Mathilde Godefroid has just published a new research paper “Higher daily temperature range at depth is linked with higher thermotolerance in antipatharians from the canary islands”, out in the Journal of Thermal Biology.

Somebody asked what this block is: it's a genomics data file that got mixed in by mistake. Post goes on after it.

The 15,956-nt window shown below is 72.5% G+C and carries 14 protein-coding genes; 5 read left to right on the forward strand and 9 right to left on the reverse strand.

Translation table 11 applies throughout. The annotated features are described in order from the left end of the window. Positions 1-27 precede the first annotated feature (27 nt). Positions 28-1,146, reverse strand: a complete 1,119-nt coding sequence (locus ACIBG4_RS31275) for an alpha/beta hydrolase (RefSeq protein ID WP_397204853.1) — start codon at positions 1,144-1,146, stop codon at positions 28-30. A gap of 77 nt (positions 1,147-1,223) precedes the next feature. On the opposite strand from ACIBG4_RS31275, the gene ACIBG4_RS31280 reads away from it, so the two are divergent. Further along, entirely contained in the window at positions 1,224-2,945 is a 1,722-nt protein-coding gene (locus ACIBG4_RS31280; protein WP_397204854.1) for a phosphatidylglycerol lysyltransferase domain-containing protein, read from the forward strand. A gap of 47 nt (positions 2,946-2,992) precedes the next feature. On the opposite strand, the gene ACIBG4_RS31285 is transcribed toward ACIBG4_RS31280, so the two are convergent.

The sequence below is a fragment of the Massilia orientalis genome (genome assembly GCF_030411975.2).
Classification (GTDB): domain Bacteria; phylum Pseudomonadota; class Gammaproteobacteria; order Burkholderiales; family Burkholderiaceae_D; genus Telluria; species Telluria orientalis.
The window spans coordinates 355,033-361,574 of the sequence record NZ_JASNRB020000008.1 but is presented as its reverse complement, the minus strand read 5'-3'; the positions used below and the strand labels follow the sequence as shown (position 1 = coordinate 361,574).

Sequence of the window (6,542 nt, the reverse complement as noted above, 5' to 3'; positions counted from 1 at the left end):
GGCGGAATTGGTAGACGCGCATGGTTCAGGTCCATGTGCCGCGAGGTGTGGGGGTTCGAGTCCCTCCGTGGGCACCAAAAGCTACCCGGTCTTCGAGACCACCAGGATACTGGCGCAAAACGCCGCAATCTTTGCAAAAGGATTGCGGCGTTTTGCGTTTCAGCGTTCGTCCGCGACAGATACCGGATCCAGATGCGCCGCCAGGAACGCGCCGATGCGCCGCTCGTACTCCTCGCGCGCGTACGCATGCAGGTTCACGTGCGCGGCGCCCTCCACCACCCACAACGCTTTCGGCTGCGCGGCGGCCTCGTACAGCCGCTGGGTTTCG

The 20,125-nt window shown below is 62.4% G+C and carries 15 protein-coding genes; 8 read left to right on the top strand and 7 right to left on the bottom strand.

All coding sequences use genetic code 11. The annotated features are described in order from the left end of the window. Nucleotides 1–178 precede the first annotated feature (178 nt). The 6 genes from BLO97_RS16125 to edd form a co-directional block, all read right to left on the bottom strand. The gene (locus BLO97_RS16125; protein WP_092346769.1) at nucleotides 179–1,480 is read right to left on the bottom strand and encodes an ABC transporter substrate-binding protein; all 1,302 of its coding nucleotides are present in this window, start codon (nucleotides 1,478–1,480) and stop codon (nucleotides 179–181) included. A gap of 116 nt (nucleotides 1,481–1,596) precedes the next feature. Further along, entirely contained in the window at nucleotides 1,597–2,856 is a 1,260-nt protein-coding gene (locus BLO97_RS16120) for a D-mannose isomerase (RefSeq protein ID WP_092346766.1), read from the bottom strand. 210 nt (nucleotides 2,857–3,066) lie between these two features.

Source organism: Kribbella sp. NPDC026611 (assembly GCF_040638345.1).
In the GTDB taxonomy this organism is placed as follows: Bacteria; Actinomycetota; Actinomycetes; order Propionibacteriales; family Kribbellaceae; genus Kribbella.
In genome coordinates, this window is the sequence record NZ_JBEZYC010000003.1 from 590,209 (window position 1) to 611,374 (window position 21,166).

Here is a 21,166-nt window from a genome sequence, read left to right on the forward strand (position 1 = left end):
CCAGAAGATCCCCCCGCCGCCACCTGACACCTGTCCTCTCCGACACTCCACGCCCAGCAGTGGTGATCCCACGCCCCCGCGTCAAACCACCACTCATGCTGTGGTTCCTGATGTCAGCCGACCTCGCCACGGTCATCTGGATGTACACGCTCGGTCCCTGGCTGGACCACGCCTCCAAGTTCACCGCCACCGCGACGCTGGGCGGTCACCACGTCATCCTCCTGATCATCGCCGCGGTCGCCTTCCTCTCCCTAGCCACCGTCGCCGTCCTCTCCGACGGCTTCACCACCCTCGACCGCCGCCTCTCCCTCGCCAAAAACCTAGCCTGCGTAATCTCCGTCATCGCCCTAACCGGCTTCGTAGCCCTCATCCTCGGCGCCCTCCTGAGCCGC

Sensitivity to ocean warming is generally expected to be lower in populations from more heterogeneous thermal environments, owing to greater phenotypic plasticity and/or genotype selection. While resilience of benthic populations from thermally fluctuating environments has been investigated at a variety of spatial scales, this has received limited attention across depths and has remained unresolved for Antipatharian corals, key habitat- forming species across a wide bathymetric range in all of the world oceans. In this study, we aimed at addressing the thermal sensitivity of Antipatharian corals across depths characterized by different levels of temperature fluctuations. We used an acute ramping experimental approach to compare the thermal sensitivity of colonies of (1) the branched Antipatharian Antipathella wollastoni (Gray, 1857) from two distinct depths (25 and 40 m) in Gran Canaria (Canary Islands, Spain); and of (2) unbranched mesophotic (80 m) Stichopathes species, from Lanzarote (Canary Islands, Spain; S. gracilis (Gray, 1857)), and Stichopathes sp. clade C from Mo’orea, French Polynesia. Results showed that the daily temperature range in Gran Canaria was larger at mesophotic depths (3.9 ◦C vs. 2.8 ◦C at 40 and 25 m, respectively) and this coincided with lower thermal sensitivity in mesophotic colonies of A. wollastoni. Second, S. gracilis from Lanzarote showed a lower thermal sensitivity than the previously studied Stichopathes sp. clade C from Mo’orea (French Polynesia) inhabiting a less variable habitat. These results are in line with the climate variability hypothesis, which states that populations under more variable thermal conditions have a lower sensitivity to warming than those from more stable environments, as they have adapted/acclimated to these higher levels of temperature fluctuations.